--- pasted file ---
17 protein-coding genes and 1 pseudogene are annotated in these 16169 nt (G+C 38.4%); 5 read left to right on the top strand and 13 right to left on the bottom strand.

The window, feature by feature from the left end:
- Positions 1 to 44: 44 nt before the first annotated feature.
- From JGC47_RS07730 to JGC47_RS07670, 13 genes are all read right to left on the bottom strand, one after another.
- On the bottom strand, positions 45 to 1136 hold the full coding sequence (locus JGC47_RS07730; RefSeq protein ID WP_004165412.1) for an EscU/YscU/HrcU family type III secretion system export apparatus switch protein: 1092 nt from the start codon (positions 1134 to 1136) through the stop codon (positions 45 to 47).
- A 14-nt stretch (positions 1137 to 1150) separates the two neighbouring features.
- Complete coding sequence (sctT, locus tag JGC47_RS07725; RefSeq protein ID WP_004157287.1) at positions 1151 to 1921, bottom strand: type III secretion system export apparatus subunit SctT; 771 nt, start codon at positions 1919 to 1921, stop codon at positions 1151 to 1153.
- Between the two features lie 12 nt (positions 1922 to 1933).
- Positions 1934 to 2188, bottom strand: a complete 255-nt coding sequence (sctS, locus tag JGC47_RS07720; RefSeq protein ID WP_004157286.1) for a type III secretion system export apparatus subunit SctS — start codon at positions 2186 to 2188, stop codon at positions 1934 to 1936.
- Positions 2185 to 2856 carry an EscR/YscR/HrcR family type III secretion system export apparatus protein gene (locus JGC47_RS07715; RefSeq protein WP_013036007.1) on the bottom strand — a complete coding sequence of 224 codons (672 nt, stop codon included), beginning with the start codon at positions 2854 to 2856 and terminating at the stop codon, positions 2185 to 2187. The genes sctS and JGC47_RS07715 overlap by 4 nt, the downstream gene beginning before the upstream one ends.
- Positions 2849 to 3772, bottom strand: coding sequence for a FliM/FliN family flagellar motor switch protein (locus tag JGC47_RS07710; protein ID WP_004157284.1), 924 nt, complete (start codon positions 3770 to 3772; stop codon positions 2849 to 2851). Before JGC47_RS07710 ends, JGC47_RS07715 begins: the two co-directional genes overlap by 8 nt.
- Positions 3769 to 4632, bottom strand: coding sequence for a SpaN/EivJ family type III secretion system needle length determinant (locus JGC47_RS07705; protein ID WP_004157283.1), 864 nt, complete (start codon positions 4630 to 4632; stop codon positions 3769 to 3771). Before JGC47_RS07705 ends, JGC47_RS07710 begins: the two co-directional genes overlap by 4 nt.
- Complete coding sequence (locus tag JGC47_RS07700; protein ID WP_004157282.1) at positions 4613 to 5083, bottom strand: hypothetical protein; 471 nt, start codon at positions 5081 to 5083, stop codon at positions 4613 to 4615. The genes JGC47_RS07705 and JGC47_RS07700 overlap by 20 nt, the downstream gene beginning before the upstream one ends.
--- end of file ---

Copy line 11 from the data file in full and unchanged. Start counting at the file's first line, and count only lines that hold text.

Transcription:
- Positions 2849 to 3772, bottom strand: coding sequence for a FliM/FliN family flagellar motor switch protein (locus tag JGC47_RS07710; protein ID WP_004157284.1), 924 nt, complete (start codon positions 3770 to 3772; stop codon positions 2849 to 2851). Before JGC47_RS07710 ends, JGC47_RS07715 begins: the two co-directional genes overlap by 8 nt.